Peer Pressure and Low Self-Esteem: Common Threads of Drug Use For Young People

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Blog » Family » Peer Pressure and Low Self-Esteem: Common Threads of Drug Use For Young People

January 13, 2017

As a youth, the adults in our life say things like “don’t give in to peer pressure,” or “just because others are doing it doesn’t mean you need to.” Peer pressure can be hard to say “no” to at any age, and especially so during the adolescent years when our only desire is to be part of a group. To fit in.
Fotolia_132845863_Subscription_Monthly_M-864x768In hindsight, many of those who struggled with drug addiction as a young person now recognize that the crowds they surrounded themselves with weren’t necessarily the best for their well-being, and most likely weren’t even truly friends at all. This is a common realization for patients at Lakeview as well as our staff who are in recovery.
It’s difficult to see this as peer pressure or low self-esteem when you’re caught up in the middle of everything. When you crave being liked and are in the throes of addiction, focused solely on getting and using drugs with your “friends.” Many addiction journeys begin in an oddly similar way – as teenagers the person was hanging out with a group of people who were taking pills or drinking and there was no way they could be the nerd who didn’t do it, too. Little did they know, no matter how badly they wanted to, they’d be the one who couldn’t stop after that one time.
Our patients and some of our Lakeview staff, openly share their stories about peer pressure, low self-esteem, and how using and/or selling drugs was their ticket to being popular. Eventually, they realized that it was all an illusion. Their “friends” weren’t constantly calling them because they cared or were interested in them as people. Their phones rang off the hook because they had what people wanted – drugs or connections to drugs. It wasn’t until they got clean, and had a clear head that this epiphany pretty much slapped them in the face. They got help, stopped using, stopped selling, and the phone calls stopped, too. All those “friends” moved on and suddenly, being sober and thinking straight allowed them to put things into perspective.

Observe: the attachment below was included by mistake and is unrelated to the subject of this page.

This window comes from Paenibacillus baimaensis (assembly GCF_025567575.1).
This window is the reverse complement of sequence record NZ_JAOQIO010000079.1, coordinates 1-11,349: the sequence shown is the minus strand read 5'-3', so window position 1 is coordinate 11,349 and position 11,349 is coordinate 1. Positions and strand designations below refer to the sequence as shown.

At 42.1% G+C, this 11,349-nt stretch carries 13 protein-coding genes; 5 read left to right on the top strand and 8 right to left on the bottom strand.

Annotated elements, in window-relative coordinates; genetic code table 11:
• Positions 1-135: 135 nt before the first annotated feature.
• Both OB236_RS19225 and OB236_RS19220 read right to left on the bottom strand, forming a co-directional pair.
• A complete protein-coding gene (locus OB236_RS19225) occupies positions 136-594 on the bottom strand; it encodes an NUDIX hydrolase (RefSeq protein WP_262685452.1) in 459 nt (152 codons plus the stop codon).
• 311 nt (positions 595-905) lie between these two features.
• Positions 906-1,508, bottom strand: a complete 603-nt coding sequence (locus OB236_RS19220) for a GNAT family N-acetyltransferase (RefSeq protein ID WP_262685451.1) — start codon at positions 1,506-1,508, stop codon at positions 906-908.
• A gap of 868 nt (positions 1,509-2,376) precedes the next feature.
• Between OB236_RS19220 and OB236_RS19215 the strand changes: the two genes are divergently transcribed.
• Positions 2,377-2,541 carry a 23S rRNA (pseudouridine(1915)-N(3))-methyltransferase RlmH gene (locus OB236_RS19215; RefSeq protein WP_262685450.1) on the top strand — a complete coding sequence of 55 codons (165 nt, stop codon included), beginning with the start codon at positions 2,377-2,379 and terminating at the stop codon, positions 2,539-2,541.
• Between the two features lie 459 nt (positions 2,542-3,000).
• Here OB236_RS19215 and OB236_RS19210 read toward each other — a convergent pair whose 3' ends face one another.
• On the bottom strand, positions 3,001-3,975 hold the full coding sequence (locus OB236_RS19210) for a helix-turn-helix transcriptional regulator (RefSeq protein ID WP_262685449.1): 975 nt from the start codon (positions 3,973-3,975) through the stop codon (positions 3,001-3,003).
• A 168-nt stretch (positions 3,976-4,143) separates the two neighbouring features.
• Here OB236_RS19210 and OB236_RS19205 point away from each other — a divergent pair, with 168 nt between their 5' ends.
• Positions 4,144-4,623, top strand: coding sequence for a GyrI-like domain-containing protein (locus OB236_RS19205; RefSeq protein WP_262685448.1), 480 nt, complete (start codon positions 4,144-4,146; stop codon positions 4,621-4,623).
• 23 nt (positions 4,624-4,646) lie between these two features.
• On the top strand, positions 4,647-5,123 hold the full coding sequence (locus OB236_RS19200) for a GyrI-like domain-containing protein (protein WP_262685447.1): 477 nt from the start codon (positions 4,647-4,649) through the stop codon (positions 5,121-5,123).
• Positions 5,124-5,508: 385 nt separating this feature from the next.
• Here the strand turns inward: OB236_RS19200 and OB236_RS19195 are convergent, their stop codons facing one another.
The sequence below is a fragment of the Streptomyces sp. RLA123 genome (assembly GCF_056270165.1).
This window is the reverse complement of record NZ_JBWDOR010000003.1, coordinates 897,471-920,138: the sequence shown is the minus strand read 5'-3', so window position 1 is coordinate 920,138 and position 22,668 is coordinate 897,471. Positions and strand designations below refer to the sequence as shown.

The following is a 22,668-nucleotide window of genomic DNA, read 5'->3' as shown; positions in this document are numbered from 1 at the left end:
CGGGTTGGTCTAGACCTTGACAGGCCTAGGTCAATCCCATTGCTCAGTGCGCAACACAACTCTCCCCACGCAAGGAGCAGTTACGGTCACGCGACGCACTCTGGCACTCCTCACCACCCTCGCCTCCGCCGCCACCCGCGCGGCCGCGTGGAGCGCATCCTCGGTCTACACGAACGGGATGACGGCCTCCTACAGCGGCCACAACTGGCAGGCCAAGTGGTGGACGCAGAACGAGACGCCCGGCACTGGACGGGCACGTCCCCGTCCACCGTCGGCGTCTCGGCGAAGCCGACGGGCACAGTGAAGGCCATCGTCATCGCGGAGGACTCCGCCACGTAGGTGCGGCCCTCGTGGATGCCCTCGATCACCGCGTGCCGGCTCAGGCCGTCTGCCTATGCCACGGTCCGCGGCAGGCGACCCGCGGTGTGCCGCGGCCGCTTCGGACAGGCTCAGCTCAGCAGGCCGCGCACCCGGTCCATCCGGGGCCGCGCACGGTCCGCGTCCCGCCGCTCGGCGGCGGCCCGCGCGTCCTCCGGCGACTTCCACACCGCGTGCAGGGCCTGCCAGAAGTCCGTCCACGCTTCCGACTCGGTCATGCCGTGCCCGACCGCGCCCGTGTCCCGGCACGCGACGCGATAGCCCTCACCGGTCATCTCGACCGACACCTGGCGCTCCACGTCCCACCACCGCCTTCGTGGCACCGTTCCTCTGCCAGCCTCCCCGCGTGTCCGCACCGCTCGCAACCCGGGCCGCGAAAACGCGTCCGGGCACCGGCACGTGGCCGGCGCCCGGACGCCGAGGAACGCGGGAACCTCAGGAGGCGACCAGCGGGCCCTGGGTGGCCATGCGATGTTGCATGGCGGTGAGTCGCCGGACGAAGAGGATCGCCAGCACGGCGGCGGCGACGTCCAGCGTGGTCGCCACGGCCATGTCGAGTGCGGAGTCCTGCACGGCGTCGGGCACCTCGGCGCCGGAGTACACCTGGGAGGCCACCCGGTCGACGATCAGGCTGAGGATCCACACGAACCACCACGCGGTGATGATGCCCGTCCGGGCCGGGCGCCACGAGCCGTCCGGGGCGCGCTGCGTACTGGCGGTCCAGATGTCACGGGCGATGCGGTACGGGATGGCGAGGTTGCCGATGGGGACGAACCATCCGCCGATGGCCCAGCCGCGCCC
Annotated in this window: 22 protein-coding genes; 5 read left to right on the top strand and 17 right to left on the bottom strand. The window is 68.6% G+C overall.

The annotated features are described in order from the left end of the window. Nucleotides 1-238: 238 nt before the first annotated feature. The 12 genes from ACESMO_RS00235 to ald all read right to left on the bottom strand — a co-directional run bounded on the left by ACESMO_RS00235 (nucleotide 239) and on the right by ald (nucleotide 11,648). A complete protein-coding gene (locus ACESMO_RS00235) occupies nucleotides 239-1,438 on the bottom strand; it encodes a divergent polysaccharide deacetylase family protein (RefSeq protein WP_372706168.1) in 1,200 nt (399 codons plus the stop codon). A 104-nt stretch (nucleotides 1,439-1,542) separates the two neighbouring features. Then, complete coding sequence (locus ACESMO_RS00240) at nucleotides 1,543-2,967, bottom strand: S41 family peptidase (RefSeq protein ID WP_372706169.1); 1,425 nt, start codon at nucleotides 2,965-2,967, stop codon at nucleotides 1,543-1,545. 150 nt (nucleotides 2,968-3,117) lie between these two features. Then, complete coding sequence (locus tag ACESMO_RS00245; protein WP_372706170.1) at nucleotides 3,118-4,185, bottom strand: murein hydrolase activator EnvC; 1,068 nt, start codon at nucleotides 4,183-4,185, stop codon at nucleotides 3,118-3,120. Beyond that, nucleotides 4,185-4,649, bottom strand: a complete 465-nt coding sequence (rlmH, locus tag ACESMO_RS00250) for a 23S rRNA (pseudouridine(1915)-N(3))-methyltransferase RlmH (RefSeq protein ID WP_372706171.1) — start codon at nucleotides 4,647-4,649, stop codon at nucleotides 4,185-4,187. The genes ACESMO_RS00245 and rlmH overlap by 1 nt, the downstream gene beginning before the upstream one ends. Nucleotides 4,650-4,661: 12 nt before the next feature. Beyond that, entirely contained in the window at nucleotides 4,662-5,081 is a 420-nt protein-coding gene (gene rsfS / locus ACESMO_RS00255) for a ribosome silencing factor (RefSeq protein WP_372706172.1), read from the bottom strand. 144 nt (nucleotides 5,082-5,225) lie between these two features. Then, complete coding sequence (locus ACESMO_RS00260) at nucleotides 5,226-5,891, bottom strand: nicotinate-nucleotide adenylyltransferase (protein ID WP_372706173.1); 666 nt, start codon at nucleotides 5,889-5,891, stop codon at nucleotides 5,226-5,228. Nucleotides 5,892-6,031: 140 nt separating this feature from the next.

Being a teenager can be tough in general. As we’ve heard from patients and staff in recovery time and again, teenagers may end up turning to drugs to cope with stress and everyday pressures. This is not a healthy coping mechanism, and as these individuals start on their path to recovery, they can see when their life turned upside down. Where the pressures and addiction took over their lives. On the flip side, treatment and sobriety allows them to begin to develop healthier skills they can tap into when they feel overwhelmed with life.
Sometimes it’s difficult to believe we are worthy and likable, even lovable, just by being our authentic selves. Especially during our youth. The one sentiment that almost everyone who has struggled in their younger years agrees on is that having a contact list full of people who disappeared once they no longer served their needs meant nothing. To look around and see who was, and will continue to be, by your side through good and bad times – that’s friendship and unconditional love. They realized that they are each important and they do matter to people who care about THEM, not the drugs, which is truly a great feeling.

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